Sir: Reports of the Department of Transport's efforts to put a precise price on environmental issues as diverse as noise, air pollution and landscape degradation ("Minister aims to put a price on tranquillity", 14 November) give a depressing indication of how it may intend to take forward its Great Transport Debate.
For too long the Department of Transport has made cost-benefit analysis the central pillar of its decision-making. Simply broadening the scope of this methodology, in a vain effort to address a wider set of environmental issues, will do little to calm public concern that the decisions produced are the "right" ones. Attempts to put a price on tranquillity or the beauty of a landscape have rightly been discredited in the past. With the best will in the world, they can never express the true value of these assets.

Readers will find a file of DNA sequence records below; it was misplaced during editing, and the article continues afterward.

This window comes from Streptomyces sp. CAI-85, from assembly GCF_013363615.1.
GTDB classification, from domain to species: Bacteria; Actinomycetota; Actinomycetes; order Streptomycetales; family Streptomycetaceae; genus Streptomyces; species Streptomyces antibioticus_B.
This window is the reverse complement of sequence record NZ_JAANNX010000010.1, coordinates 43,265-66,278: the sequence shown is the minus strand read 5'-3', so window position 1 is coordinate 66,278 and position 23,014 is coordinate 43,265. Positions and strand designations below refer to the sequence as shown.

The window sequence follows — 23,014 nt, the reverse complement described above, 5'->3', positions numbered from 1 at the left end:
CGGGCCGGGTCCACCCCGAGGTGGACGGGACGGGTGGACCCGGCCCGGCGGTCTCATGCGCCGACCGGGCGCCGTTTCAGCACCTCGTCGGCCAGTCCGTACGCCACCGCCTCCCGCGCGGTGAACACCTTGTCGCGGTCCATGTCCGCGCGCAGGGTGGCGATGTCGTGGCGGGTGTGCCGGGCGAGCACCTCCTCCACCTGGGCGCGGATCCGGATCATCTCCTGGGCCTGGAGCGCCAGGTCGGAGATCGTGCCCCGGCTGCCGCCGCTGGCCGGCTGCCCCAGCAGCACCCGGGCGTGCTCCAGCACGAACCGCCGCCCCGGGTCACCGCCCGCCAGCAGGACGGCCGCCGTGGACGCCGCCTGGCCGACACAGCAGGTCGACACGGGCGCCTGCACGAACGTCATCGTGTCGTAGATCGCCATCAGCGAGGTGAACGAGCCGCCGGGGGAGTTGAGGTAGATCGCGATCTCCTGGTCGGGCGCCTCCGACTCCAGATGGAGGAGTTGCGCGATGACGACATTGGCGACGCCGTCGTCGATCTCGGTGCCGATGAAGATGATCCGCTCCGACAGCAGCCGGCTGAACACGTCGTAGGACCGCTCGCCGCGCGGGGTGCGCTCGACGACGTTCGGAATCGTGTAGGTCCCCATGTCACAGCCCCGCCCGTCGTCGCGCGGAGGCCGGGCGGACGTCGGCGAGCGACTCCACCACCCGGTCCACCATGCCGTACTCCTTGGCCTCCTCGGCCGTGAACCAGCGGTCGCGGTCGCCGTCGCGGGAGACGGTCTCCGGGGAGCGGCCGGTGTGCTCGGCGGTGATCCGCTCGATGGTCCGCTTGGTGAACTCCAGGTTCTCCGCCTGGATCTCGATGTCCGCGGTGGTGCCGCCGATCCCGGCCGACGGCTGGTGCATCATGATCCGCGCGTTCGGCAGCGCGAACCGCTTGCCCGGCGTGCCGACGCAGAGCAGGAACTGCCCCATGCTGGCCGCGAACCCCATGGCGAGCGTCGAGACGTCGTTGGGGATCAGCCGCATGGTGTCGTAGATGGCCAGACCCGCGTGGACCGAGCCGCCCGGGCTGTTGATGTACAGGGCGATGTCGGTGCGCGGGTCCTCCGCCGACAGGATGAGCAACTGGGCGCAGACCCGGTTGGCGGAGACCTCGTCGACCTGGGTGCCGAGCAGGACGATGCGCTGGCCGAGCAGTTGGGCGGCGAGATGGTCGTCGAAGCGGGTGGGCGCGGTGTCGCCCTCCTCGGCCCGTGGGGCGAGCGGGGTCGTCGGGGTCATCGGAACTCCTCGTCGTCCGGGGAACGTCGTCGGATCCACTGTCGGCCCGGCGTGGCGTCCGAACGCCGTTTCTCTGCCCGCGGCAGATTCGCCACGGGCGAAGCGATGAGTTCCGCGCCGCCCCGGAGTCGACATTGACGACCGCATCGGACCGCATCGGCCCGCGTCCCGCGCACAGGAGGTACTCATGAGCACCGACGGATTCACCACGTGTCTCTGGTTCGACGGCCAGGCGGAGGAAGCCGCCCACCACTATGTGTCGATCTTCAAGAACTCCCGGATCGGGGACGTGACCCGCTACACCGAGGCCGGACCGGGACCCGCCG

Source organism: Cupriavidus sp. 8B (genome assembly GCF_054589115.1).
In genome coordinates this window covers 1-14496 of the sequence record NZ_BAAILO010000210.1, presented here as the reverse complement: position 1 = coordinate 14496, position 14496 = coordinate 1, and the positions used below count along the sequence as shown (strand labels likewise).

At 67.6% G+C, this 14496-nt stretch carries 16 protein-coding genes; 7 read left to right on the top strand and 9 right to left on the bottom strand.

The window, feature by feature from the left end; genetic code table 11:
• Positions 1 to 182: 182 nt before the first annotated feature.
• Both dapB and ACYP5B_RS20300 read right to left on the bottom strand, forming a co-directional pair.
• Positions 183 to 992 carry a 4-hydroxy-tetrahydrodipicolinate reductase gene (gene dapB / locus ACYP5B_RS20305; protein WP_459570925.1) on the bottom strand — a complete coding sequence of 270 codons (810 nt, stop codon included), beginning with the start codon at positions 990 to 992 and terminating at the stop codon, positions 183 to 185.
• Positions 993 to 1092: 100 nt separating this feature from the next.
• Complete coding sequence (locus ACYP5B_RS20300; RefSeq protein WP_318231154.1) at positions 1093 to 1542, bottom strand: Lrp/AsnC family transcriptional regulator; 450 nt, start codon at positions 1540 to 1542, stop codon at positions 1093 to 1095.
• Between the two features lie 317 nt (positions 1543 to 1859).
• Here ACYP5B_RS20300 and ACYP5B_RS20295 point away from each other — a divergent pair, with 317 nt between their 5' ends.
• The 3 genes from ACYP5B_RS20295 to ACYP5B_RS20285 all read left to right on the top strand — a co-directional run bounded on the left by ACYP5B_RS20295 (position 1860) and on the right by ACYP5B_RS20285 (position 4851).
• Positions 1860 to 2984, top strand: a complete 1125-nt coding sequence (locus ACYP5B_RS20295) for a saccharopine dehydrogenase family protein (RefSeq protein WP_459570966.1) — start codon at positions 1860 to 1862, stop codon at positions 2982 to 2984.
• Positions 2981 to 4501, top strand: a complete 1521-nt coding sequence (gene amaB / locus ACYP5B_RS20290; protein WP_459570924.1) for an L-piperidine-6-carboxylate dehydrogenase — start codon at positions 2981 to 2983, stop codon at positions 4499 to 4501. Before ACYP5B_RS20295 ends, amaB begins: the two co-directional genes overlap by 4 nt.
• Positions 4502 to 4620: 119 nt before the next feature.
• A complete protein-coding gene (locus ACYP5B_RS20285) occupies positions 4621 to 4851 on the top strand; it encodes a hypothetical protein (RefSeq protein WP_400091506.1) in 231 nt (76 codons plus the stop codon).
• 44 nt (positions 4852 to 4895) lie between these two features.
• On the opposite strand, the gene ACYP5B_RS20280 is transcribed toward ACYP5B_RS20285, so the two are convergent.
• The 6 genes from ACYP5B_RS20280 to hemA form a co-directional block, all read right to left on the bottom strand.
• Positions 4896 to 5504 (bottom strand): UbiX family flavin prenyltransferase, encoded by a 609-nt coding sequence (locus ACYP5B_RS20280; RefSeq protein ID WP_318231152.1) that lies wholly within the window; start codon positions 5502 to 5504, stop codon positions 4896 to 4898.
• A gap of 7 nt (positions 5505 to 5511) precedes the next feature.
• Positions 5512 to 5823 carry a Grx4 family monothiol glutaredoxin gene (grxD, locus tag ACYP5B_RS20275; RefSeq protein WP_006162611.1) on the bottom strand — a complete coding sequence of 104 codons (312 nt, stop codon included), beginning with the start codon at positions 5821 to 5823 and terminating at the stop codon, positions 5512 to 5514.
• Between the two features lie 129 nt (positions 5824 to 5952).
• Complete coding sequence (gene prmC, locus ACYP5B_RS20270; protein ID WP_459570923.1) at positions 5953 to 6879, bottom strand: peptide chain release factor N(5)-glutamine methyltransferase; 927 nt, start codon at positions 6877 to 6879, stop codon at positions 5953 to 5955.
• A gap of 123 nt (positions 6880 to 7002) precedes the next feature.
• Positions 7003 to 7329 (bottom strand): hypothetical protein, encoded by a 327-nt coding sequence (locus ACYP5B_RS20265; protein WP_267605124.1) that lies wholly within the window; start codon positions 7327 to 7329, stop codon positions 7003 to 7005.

The DoT should abandon this wild goose chase and look instead for new ways of informing its decisions. These should rely more on involving communities in transport planning and assessing the environmental impacts of different transport options - cost- benefit analysis should then form just one part of the process.
Transport and Energy
Council for the Protection
of Rural England